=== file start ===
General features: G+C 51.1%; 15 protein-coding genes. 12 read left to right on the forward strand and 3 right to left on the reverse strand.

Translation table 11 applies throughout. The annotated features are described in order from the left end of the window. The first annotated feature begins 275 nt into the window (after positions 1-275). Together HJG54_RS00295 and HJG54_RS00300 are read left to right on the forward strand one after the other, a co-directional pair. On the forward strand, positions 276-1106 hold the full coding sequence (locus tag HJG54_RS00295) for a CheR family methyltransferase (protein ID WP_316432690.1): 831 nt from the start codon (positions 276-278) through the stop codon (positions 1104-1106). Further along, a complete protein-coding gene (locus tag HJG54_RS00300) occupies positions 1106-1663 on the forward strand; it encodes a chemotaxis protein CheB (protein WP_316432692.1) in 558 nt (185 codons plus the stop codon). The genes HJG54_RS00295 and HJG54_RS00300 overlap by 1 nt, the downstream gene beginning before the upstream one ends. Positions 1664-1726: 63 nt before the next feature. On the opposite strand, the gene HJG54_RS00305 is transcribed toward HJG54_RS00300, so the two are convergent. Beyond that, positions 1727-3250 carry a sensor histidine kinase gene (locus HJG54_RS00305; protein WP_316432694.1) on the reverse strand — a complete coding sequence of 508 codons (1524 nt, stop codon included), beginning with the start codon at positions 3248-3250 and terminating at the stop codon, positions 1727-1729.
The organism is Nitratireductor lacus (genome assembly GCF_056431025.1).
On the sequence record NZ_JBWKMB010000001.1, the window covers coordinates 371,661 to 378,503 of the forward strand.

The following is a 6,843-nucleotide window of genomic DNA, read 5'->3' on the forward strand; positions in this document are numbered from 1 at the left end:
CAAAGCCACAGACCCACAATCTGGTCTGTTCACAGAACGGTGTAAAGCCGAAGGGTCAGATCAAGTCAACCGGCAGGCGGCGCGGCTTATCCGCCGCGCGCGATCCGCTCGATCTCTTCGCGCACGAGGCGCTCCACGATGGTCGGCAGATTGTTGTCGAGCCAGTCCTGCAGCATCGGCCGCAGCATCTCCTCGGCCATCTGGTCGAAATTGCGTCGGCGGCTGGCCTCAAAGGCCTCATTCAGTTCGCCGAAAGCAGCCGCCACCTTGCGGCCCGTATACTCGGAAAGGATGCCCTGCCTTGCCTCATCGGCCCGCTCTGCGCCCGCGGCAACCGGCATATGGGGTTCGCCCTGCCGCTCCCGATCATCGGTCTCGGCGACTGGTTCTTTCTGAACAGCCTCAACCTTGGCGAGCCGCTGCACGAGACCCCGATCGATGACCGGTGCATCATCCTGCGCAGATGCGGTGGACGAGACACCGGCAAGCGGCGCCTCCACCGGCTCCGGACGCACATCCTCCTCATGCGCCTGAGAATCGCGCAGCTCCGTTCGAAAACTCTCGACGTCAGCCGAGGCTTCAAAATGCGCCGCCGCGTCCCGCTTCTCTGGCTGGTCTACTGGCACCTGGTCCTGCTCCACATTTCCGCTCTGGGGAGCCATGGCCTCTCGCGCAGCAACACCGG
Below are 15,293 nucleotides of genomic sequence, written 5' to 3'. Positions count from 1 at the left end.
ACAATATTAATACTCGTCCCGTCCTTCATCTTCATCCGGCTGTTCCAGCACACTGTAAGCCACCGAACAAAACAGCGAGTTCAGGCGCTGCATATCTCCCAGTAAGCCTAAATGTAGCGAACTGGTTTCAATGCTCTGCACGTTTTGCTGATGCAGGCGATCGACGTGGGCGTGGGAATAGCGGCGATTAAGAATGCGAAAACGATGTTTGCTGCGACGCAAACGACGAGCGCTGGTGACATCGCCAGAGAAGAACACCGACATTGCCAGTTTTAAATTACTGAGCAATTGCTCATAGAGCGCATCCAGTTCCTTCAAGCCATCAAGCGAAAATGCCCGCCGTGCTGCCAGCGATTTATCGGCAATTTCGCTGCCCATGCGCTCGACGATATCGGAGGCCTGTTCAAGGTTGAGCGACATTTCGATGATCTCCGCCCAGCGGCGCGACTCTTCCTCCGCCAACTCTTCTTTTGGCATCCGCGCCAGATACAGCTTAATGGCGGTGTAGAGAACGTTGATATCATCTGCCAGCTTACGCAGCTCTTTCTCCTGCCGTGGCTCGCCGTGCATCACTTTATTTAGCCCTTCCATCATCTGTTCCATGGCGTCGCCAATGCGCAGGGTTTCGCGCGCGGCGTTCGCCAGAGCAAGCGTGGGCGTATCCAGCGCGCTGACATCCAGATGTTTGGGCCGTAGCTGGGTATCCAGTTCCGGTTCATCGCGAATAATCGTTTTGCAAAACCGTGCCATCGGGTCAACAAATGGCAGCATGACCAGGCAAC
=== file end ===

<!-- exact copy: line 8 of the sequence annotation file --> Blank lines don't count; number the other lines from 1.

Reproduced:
ACAATATTAATACTCGTCCCGTCCTTCATCTTCATCCGGCTGTTCCAGCACACTGTAAGCCACCGAACAAAACAGCGAGTTCAGGCGCTGCATATCTCCCAGTAAGCCTAAATGTAGCGAACTGGTTTCAATGCTCTGCACGTTTTGCTGATGCAGGCGATCGACGTGGGCGTGGGAATAGCGGCGATTAAGAATGCGAAAACGATGTTTGCTGCGACGCAAACGACGAGCGCTGGTGACATCGCCAGAGAAGAACACCGACATTGCCAGTTTTAAATTACTGAGCAATTGCTCATAGAGCGCATCCAGTTCCTTCAAGCCATCAAGCGAAAATGCCCGCCGTGCTGCCAGCGATTTATCGGCAATTTCGCTGCCCATGCGCTCGACGATATCGGAGGCCTGTTCAAGGTTGAGCGACATTTCGATGATCTCCGCCCAGCGGCGCGACTCTTCCTCCGCCAACTCTTCTTTTGGCATCCGCGCCAGATACAGCTTAATGGCGGTGTAGAGAACGTTGATATCATCTGCCAGCTTACGCAGCTCTTTCTCCTGCCGTGGCTCGCCGTGCATCACTTTATTTAGCCCTTCCATCATCTGTTCCATGGCGTCGCCAATGCGCAGGGTTTCGCGCGCGGCGTTCGCCAGAGCAAGCGTGGGCGTATCCAGCGCGCTGACATCCAGATGTTTGGGCCGTAGCTGGGTATCCAGTTCCGGTTCATCGCGAATAATCGTTTTGCAAAACCGTGCCATCGGGTCAACAAATGGCAGCATGACCAGGCAAC